Reeves: A Home For Music

Just by its very nature, film is the medium we use to capture a time gone by and invoke the good feelings we held in our youth, aka nostalgia. While pictures have a way of capturing moments, film allows us as a community to come together and talk, remember, and find insight into the good old days.

The small town of Elkin, North Carolina was once booming with its textile industry and tobacco farms. But as with all small towns, time passed them by. The big box stores found cheaper sources of textiles overseas and tobacco…well you know. But Elkin somehow became a hub for local, small-town music. In Michael Lippert’s documentary Reeves: A Home For Music, he captures a community coming together to find a home to music in the town of Elkin.

The story centers on an old movie theater in the middle of Elkin known as The Reeves. Built in the 1940s, it was one of those large classic theaters of the past that showed one film at a time and whose exteriors boasted a large marquee and a massive sign proudly illuminating “Reeves” in the center of town.

“…it was one of those large classic theaters of the past that showed one film at a time and whose exteriors boasted a large marquee and a massive sign…”

Passionate about finding a proper venue for the community’s vibrant Appalachian folk music scene, Debbie Carson and Dr. Chris Groner take on the monumental task of restoring the Reeves to its former glory and create a facility perfect for music in every way. With the help of co-owner and jack-of-all-trades, Erik Dahlager, they would give everything they had to make this dream a reality.

Director Lippert tackles a few strands of this story. First, he explores the music scene in Elkin itself. The small town hit hard by the recession would not force local musicians into hiding. It was not uncommon for multiple gatherings of musicians to take place in various homes on a weekend night and even in several rooms of the same house. Carson and Groner felt a calling to find a truly professional spot for these musicians to gather.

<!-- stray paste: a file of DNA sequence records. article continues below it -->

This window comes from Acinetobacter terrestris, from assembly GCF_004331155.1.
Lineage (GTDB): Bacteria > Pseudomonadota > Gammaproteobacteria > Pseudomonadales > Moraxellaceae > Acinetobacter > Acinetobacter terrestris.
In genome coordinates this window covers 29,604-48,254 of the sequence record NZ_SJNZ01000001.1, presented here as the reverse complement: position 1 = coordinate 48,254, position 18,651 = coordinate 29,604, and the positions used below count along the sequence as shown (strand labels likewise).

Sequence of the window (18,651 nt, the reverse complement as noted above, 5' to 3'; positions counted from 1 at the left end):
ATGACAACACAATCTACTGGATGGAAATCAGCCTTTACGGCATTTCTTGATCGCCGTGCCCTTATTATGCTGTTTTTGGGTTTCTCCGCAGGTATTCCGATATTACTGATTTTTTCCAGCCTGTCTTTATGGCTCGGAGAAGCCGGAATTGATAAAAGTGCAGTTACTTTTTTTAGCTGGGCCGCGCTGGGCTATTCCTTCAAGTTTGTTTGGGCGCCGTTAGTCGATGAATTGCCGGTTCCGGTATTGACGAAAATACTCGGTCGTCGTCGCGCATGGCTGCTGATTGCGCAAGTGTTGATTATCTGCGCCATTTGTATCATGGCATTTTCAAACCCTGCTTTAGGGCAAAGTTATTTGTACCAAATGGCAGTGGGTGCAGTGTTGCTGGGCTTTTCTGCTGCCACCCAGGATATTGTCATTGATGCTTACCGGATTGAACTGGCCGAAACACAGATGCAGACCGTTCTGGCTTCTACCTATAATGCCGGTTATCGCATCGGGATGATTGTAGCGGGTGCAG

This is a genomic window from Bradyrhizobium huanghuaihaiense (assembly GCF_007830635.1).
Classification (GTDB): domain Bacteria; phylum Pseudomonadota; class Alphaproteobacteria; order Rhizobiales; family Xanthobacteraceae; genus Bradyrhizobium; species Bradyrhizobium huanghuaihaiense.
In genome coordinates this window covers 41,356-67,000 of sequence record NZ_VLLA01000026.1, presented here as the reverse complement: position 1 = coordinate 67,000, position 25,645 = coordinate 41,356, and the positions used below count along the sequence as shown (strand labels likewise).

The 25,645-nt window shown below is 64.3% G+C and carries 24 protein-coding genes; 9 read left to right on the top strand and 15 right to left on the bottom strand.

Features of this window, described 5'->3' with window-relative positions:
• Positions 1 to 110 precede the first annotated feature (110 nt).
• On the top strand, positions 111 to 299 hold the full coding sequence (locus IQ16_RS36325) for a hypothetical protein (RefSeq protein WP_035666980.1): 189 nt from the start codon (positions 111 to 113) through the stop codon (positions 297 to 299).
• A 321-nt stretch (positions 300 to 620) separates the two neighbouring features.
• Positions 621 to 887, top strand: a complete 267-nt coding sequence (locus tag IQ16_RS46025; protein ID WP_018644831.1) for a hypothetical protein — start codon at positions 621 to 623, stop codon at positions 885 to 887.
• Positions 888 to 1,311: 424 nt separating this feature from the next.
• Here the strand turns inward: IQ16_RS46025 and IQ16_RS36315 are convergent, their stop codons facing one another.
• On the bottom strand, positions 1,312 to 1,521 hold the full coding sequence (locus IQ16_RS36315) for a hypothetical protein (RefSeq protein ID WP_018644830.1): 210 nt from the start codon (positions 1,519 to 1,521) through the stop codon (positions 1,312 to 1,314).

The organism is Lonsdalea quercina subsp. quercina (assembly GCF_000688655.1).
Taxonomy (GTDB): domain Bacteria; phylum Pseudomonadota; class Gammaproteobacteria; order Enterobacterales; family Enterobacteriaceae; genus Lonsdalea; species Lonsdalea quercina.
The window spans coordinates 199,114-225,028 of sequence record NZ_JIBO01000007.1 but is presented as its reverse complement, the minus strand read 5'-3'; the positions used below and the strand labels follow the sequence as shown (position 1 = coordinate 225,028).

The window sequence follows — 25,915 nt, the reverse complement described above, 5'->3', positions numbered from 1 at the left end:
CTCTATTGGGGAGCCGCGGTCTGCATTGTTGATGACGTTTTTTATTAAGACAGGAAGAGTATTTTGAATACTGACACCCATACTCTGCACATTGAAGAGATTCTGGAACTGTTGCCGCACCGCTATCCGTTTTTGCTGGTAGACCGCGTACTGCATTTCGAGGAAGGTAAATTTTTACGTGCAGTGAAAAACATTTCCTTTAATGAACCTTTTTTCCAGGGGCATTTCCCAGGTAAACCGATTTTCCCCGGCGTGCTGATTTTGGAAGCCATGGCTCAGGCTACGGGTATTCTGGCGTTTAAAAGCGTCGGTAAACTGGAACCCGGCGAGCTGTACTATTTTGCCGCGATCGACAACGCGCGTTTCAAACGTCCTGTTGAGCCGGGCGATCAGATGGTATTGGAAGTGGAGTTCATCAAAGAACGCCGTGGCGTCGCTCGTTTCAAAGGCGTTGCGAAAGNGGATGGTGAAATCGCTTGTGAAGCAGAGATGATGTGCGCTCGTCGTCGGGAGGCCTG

Opening a music hall is not easy, and it’s not cheap either. Then add to that the cost and trouble of restoring a historic building, raising (or begging) for money for the Reeves would not be fun by any stretch of the imagination. But the community wanted to see this happen from local residents to local musicians, including Sam Tayloe (lead singer of Time Sawyer). His contribution came in the form of a musical event he spearheaded in 2011 known as the Reevestock Music Festival. The first year was to raise money and bring awareness to the project. It was easy to find musicians to perform and an audience to attend. So successful, the festival still goes on today.

“Every shot is a piece of art and masterfully composed. Then there’s the music…”

The rest of the documentary goes into the difficulty of actually renovating an old building—so it doesn’t kill everyone, working with city permits, and getting the best sound and acoustics to create the best experience for performers and fans. As with an old building, you never really know the problems you face, until you actually face them.

Stories of communities banding together toward a common goal are not new. Inspiring tales such as Reeves: A Home For Music is just the David-vs-Goliath motivational boost that our worn-down spirit needs to get us through to the next valley in life. But if you’re not into inspiration, then see the film for its beautiful cinematography. Every shot is a piece of art and masterfully composed. Then there’s the music. There are only a few musical genres that are decidedly American, and the hopeful, defiance of folk music is on full display. Time to get those toes tapping.

Reeves: A Home For Music (2019) Directed by Michael Lippert.

8 out of 10 stars

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